UNITED STATES DISTRICT COURT FOR THE SOUTHERN DISTRICT OF ILLINOIS
September 12, 2012
ARNETT RAMSEY, PLAINTIFF,
THOMAS GIBBONS AND ROBERT HERTZ, DEFENDANTS.
The opinion of the court was delivered by: J. Phil Gilbert District Judge
MEMORANDUM AND ORDER
This matter comes before the Court on plaintiff Arnett Ramsey's motion for three copies of an unspecified motion (presumably his motion to proceed in forma pauperis (Doc. 3), since that is the only motion he has previously filed in this case) and for more time to submit a motion for leave to proceed in forma pauperis (Doc. 8). The Court dismissed this case with prejudice on August 22, 2012.
Ramsey does not need more time to file a motion for leave to proceed in forma pauperis. The Court received his first motion (Doc. 3) in a timely manner.
Additionally, Ramsey has not convinced the Court it should give him free copies of any document in the file. Litigants have no constitutional right to a complimentary copy of any document in their court files. See United States v. Groce, 838 F. Supp. 411, 413, 414 (E.D. Wis. 1993). Before providing copies free of charge, a district court may require the requestor to show:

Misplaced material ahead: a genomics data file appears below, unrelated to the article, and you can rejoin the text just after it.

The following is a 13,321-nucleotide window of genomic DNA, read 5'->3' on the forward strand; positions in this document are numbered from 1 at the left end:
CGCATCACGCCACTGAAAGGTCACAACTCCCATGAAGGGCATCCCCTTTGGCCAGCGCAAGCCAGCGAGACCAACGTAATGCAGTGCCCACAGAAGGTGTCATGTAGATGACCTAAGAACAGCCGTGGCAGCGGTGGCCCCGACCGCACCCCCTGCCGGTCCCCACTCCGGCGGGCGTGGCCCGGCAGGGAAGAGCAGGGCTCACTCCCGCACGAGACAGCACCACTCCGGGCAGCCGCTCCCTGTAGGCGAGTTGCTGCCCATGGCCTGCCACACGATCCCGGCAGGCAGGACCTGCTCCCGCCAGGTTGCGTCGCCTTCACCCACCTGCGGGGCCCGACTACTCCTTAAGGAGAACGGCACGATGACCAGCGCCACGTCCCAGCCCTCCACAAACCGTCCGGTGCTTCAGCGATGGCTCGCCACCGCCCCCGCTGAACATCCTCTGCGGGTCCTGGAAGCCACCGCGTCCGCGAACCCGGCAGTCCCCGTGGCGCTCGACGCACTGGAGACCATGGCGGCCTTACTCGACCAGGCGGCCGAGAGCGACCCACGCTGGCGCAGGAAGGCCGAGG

(1) that he has exhausted all other means of access to his files (i.e., through his trial and appellate counsel), (2) that he is financially unable to secure access to his court files (i.e., through a showing similar to that required in 28 U.S.C. § 1915(a)(2) which includes a certified copy of the prisoner's trust account for the previous six-month period prior to filing), and (3) that the documents requested are necessary for the preparation of some specific non-frivolous court action. See United States v. Wilkinson, 618 F.2d 1215, 1218-19 (7th Cir. 1980); Rush v. United States, 559 F.2d 455, 459 (7th Cir. 1977); Groce, 838 F. Supp. at 413-14. These minimal requirements do not impose any substantial burden to financially unable prisoners who desire their records be sent to them at government expense.
Ramsey has not shown he cannot pay for three copies of his motion. His motion is five pages long, including the letter he sent accompanying the motion. Three copies of the motion at fifty cents per page comes to $7.50. His trust fund statement shows that Arnett has more than $7.50 in his trust fund account. More importantly, Ramsey has not shown that he needs copies of his motion for a specific, non-frivolous court action.
For these reasons, the Court DENIES Ramsey's motion (Doc. 8). IT IS SO ORDERED.
J. Phil Gilbert
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